#4 is now being called Rocky instead of Rambo. It's not so much that he's an adventurer, it's that he comes up swinging. Yesterday, he honed in on a teat and was crawling full force toward his goal. The problem was, Isabelle was propped up on one front leg as she sniffed over the pups by her belly, seeing if anyone needed a cleaning, and she was getting ready to lay back down. Seeing a squish about to happen, I swept in and scooped him up when he was THIS close to the nipple. He started kicking and yelling at me. Ever been chewed out by a 2-day old puppy? He was not very pleasant. And to make matters worse, he was just so warm and snuggly, that I didn't want to let him go right away. I tried to give him reiki, but he was on a mission, I had just interrupted him, and he didn't want any part of snuggling. SHOW ME THE MILK! And it seems that every time in the last 24 hours that I've picked up a pup on the verge of trouble, guess who it has been - that's right.... #4.
It's really interesting to see these black puppies side by side at this age because you can tell that there are 3 double blacks and 3 recessive fawns, with the sheen of their coats being slightly different - you can see it in the group pics posted the first day.
Now for the biology/nutrition lesson. Lots of people reading this will already know, but for the non-breeders out there, the miracle of birth and early puppyhood is fascinating. When the puppies are born, each one has it's birthing sac and an afterbirth. The umbilical cord is attached to the afterbirth. Some mothers will clean the puppies first, others will eat the afterbirth, then follow the cord up and bite it off, and then take care of the puppy on the other end of it. It gets tricky because the puppy needs to get out of that sac, and have its airway cleaned within a certain amount of time or you could lose it. I will proudly say that Isabelle did an excellent job processing the pups and she might have even been able to handle most of them on her own, but not wanting to risk it, I did help her with the pups. In the wild, when the mother eats the afterbirth, it gives her enough nutrition and moisture to last her for several days. This natural provider allows her to remain with her pups through the first critical stages and keep them fed, safe and warm to where she doesn't have to go forage for food. Because the afterbirths looked healthy, I did allow Isabelle to eat as many as she wanted (she ate them all, God love her). As a result, she wasn't interested in outside food for at least a day. She did take some fresh water, and she has both water and Blue Buffalo kibble by her bedside. And I bring her fresh meat once a day, as well.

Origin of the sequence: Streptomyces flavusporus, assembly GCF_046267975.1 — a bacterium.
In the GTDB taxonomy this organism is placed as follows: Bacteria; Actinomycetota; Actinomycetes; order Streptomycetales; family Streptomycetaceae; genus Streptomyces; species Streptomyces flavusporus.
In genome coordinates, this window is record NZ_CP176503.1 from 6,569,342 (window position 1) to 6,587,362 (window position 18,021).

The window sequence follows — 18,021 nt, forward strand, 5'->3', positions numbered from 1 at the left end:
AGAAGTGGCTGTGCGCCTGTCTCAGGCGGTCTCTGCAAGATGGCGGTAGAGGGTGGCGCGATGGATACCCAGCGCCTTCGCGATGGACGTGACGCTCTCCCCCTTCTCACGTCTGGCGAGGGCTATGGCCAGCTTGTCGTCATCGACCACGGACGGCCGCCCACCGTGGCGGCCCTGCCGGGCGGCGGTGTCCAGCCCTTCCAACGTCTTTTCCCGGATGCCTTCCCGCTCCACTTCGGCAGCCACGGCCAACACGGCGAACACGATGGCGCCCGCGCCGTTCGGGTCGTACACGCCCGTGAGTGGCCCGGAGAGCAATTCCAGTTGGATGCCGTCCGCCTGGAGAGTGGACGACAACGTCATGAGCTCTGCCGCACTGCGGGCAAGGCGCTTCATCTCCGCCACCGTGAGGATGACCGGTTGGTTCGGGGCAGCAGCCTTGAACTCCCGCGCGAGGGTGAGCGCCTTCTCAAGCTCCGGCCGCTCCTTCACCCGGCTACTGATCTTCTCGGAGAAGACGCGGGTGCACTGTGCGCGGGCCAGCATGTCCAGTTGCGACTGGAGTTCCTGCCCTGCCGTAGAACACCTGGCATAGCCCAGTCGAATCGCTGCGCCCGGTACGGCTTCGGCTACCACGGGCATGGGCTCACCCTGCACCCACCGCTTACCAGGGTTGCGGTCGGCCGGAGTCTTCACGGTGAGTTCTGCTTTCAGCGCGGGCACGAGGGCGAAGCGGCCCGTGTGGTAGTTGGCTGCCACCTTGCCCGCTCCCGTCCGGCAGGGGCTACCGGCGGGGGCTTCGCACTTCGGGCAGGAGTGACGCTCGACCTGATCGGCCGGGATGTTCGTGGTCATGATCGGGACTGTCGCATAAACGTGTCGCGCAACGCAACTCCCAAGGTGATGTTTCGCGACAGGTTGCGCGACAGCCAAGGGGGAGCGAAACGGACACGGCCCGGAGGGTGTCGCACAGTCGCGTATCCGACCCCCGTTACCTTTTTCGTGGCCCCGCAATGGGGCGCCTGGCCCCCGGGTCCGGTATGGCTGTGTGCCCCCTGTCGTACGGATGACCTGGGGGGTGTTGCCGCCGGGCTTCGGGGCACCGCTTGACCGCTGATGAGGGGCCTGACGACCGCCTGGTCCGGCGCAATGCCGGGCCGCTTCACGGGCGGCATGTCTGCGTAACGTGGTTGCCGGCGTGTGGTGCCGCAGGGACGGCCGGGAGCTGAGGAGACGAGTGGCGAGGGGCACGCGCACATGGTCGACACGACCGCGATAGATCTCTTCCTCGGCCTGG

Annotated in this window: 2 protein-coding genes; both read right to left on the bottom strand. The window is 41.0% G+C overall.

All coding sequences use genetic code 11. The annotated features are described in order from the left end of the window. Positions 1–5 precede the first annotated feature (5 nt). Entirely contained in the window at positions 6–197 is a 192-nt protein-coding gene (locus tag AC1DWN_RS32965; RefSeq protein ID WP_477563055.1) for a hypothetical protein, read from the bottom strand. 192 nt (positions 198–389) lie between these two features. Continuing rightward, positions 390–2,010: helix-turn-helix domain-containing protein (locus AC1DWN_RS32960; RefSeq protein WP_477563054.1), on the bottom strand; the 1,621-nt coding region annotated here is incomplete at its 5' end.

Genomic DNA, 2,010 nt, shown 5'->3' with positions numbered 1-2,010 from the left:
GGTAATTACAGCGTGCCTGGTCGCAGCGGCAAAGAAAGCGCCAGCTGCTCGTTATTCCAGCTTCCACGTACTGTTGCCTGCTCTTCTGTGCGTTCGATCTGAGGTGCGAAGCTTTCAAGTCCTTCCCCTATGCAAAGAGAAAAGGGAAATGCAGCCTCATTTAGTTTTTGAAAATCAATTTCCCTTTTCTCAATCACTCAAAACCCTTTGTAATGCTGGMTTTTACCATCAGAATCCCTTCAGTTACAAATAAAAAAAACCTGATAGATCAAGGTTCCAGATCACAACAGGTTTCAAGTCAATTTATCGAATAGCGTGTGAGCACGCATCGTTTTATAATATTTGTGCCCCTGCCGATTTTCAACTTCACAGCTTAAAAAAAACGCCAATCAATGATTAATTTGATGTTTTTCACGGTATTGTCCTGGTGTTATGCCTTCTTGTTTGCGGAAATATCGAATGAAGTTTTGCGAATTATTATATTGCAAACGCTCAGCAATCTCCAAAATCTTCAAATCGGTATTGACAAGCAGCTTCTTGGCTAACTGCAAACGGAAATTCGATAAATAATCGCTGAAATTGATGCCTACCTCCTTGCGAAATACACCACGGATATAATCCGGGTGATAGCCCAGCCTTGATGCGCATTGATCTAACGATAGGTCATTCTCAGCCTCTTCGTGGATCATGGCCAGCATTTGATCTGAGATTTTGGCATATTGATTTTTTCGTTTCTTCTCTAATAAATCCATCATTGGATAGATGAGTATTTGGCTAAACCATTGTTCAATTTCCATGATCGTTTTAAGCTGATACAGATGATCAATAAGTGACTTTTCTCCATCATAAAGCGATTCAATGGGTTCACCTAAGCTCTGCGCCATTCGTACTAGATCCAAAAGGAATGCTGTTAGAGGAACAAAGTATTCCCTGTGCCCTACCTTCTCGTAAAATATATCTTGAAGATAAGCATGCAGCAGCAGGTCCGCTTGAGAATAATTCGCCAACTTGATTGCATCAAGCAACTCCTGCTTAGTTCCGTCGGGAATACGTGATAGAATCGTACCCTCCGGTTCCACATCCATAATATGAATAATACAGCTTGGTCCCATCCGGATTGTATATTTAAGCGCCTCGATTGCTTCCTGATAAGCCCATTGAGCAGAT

Puppies are born with their eyes and ears closed. And the mother emits a certain pheromone that keeps everyone calm and in a state of bliss. In fact, this is what they have harnessed for DAP, a product that they sell to keep dogs calm while the owners are away, especially those with serious separation anxiety. The mother licks the puppies clean, keeping the pen spotless so that there are no smells to attract predators. They are the equivalent of human babies that have just been bathed and powdered and have that cuddly smell, without the fear of being burped up on - lol. It's no wonder that I can't seem to tear myself away from their bedside, soaking up all that good-feeling mojo. As the puppies mature, they will open their eyes first, but they don't really see well. And that's all for now till we reach the next stage!